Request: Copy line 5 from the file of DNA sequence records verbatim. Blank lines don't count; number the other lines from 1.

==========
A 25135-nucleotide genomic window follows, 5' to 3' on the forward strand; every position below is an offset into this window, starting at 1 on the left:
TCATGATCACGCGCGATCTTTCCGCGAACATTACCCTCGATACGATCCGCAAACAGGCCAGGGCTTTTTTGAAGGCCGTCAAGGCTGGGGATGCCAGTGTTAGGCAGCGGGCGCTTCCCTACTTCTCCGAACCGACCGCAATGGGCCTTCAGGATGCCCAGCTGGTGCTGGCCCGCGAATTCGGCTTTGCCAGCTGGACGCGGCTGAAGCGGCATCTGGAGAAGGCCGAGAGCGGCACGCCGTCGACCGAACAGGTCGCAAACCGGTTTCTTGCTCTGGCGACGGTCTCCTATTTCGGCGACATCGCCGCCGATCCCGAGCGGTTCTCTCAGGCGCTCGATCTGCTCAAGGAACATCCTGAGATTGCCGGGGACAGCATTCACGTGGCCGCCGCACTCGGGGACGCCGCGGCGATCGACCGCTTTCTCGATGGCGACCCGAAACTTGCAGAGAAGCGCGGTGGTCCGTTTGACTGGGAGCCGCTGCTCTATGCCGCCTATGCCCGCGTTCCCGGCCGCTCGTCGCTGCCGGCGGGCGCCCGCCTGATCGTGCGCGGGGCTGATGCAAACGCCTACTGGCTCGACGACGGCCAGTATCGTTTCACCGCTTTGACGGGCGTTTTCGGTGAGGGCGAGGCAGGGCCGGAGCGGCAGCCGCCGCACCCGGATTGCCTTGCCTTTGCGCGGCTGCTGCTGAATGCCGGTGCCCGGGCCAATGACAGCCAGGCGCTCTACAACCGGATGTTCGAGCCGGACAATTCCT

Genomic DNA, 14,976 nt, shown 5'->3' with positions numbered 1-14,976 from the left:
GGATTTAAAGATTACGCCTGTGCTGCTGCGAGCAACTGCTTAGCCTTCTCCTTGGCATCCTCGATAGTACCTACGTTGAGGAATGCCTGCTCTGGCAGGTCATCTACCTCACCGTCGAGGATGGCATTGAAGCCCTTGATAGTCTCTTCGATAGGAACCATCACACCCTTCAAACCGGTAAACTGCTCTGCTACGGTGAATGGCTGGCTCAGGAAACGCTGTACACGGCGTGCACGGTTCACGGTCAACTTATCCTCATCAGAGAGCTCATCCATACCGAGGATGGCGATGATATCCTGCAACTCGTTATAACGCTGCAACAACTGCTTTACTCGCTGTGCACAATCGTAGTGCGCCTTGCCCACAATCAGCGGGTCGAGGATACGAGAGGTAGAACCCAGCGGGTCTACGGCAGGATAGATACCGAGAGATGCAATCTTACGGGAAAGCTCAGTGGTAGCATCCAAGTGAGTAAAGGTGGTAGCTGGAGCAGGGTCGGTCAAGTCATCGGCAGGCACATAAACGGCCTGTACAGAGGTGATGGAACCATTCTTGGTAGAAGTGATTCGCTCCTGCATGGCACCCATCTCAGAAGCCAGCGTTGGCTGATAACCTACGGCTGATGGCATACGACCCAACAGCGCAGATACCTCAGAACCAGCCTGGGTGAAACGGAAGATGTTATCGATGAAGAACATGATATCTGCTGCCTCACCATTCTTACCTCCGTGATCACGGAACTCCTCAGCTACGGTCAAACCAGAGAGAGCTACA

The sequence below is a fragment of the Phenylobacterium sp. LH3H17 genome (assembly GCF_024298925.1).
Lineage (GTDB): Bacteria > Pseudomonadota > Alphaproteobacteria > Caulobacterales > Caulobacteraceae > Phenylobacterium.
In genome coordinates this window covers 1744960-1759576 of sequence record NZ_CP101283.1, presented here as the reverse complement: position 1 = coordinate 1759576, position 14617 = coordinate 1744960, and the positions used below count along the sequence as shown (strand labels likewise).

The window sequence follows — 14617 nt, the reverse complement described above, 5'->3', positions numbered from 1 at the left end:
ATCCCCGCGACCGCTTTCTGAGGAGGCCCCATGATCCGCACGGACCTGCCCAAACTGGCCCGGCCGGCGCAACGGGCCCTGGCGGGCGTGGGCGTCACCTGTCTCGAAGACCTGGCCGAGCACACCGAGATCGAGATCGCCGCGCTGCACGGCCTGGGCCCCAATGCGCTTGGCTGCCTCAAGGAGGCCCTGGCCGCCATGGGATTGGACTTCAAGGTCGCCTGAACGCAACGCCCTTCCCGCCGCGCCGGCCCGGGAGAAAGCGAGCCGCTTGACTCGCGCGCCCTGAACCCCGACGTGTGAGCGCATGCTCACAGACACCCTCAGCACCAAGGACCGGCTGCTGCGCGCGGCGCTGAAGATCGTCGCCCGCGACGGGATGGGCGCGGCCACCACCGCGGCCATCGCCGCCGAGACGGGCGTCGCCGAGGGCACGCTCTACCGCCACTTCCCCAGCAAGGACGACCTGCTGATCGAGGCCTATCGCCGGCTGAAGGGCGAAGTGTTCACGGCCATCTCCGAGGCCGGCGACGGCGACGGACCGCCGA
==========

The sequence below is a fragment of the Phenylobacterium sp. LH3H17 genome (assembly GCF_024298925.1).